ACX and Audiobooks

Time has become vapor in these days of crisis. I missed blogging last Wednesday and didn’t notice. Sorry.

Last night I submitted my first audiobook to ACX. Great platform with a lot of improvements. Learned a LOT! The next time will be much faster.

Should you produce your own audio book?

Maybe.

It helps to have a background in, or be able to learn, sound engineering. You must have a good microphone and place to record. There are great instructions at ACX, Amazon’s audiobook publishing platform, but I don’t agree with all of them.

Microphone Woes

My old condensor mic stopped working, so for recording Creativity Wears Boots, I bought a Blue Snowball. What a nice little microphone! That stopped working. My computer couldn’t find it. So I submitted a warranty claim and Blue was excellent. Amidst all this Covid madness, they replaced it with, they said, a Yeti Nano, which is a step above the out-of-stock Snowball. What I got was the Ice.

Blue Snowball iCE USB Condenser Microphone 988-000067 B&H Photo
The Ice. Good for single source narration.

The Blue Snowball Ice is a fine microphone, I finished up my recording with it, but the Ice is a step down from the Snowball because it’s uni-directional. The Snowball is uni- and omni-directional.

Amazon.com: Blue Snowball iCE USB Mic for Recording and Streaming ...
Blue Snowball – Omni and Uni Directional with a switch. Good mic!

Another call to Blue and they sent out a Blue Yeti Nano. THIS MICROPHONE ROCKS! Clearer than the clear Snowball, richer tones, it’s a great microphone. Unfortunately, I had to do some pickup recording so a couple chapters sound better than the others. That’s why I started with my book before recording any of my other author’s books, so I could make the mistakes on mine.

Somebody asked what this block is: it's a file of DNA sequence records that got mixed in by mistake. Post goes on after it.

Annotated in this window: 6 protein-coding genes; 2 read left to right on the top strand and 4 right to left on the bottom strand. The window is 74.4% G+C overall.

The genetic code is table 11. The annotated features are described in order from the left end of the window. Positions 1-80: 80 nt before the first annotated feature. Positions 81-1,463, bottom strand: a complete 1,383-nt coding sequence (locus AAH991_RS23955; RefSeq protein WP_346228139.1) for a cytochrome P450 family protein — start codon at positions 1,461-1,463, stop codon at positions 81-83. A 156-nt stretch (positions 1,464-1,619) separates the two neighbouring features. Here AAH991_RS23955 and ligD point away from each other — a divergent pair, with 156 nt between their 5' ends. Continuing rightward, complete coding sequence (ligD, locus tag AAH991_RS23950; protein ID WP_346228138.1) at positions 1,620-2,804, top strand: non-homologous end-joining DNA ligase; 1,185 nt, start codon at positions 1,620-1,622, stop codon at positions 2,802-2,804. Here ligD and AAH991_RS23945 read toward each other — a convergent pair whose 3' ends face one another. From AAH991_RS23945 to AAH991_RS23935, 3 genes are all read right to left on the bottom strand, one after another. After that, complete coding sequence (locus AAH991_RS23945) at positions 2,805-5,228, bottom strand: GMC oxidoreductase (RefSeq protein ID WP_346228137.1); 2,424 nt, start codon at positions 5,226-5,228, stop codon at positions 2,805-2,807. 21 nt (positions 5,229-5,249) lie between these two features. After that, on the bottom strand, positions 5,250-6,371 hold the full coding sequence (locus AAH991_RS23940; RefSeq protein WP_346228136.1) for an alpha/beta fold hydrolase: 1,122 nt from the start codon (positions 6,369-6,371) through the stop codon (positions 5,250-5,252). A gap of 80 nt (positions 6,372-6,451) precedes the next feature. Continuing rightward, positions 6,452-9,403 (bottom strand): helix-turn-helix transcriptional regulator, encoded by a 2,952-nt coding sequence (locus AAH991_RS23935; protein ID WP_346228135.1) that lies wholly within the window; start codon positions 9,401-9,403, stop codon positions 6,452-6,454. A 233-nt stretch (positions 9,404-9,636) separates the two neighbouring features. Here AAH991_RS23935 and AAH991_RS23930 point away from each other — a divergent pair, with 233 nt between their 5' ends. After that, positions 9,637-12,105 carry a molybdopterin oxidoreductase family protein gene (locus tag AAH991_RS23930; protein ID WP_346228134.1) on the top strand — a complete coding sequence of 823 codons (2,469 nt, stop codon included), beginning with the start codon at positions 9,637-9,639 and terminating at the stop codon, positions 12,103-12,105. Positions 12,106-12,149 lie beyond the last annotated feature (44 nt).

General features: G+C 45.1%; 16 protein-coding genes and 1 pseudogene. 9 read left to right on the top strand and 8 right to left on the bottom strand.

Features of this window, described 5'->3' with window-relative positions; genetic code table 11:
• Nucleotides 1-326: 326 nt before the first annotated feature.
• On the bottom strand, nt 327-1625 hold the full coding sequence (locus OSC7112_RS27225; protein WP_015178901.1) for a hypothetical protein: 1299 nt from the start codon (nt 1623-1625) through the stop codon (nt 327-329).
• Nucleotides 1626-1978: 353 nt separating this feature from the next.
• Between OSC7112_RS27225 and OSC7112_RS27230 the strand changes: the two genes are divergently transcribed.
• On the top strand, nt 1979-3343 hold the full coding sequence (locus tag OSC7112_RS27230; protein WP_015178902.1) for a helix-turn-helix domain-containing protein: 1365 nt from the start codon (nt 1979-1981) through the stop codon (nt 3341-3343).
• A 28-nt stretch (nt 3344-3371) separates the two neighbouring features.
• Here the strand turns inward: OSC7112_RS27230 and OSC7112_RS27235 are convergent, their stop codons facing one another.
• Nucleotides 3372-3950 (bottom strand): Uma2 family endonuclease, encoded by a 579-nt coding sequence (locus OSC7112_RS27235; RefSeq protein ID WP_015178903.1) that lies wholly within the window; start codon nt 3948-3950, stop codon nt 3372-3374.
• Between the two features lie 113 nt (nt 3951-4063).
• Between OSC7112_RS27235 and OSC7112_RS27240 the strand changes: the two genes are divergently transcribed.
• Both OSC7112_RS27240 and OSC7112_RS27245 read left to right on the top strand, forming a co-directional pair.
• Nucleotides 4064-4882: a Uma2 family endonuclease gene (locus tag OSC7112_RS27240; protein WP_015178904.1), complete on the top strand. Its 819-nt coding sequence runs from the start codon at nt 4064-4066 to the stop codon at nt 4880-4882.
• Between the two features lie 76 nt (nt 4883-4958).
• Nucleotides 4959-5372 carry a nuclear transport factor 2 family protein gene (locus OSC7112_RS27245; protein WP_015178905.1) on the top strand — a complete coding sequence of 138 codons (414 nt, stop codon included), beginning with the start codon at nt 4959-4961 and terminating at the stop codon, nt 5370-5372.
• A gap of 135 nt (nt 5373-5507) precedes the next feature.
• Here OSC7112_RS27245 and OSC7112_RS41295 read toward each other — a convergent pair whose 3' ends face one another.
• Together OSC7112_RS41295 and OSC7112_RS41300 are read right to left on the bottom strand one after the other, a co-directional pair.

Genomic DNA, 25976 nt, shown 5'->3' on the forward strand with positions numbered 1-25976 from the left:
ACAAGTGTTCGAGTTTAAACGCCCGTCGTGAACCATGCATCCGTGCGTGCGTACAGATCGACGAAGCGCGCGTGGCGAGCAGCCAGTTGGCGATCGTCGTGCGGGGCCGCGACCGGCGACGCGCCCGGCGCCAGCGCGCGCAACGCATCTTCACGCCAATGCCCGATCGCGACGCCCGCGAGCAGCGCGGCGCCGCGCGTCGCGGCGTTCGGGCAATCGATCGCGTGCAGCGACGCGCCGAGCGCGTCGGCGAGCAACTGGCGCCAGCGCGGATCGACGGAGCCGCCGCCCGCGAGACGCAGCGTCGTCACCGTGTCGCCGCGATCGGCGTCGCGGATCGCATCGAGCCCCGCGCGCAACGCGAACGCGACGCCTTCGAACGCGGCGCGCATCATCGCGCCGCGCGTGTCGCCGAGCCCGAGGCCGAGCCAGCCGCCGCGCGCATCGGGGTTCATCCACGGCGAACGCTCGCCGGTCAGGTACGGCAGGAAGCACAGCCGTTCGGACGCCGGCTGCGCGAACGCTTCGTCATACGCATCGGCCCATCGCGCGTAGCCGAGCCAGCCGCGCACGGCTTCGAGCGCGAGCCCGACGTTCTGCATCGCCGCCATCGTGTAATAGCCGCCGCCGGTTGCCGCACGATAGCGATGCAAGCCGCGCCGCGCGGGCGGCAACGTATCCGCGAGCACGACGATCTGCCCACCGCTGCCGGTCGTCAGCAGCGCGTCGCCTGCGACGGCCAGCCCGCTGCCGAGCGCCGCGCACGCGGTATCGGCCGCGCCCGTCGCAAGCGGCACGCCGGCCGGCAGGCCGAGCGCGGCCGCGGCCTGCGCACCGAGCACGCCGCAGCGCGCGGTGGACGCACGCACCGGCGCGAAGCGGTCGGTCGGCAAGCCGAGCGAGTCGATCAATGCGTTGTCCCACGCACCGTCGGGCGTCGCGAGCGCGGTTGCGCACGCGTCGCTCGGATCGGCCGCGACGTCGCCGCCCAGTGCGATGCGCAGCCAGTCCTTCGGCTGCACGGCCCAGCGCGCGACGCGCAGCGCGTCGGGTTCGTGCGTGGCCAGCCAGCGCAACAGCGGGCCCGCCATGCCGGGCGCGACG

Hands-On Review: the Yeti Nano from Blue Microphones
The Blue Yeti Nano – Winner, Winner, Chicken Dinner!

So, good microphone, and my office is covered with sound tiles (hard to make stick on the wall, which is another story).

Which Audio Recording Platform?

ACX recommends Reaper as your audio recording platform. It has a free 60-day trial, is ranked #2 for audiobooks, and is very confusing.

I used Audacity, #14 on the list, free, and very easy to use. I also downloaded an ACX Check plug-in which told me how to process my files, which meant making them louder and limiting peaks. Prior, I removed background noise, equalized, deepened, normalized and added a hint of reverb.

Audacity outputs to a wave file, so freac is a free audio converter to MP3 formatting, for uploading to ACX.

ACX Uploading

ACX now has a nice feature. When you set up your book and load a file (follow their directions), it immediately analyzes the file and tells you if it’s acceptable. Of 37 audio files, only one was rejected (which was odd, because Audacity’s ACX Check said it was fine. ) Another boost of volume and limiting of peaks and it was set. (For future, set the gain higher and turn on the limiter).

I finished setting up my account and submitted it. I got an email that the submission was accepted and after they lightly process and analyze it, within 30 days they’ll let me know if it’s rejected or it will be available on Amazon, Audible and iTunes (wider distribution is possible if you’re willing to take a deep cut on royalties. Most audiobooks are purchased on these three).

Oddly, you don’t get to set your own price. They’ll do it for you based on the length of the product.

Are You Ready for the Work?

Audiobook production, like self-publishing, is a long, complicated process. At Prevail Press, we help people daunted by self-publishing while giving them a great brand affiliation.

If you find recording too daunting, you can pay an independent or ACX-affiliated producer, or split royalties with ACX producers. Nor do you have to go with ACX, there are other distributors.

It’s a lot of work that may or may not be worth it, but as time goes by, audiobooks will become more and more of the market.

Got questions? Ask away!

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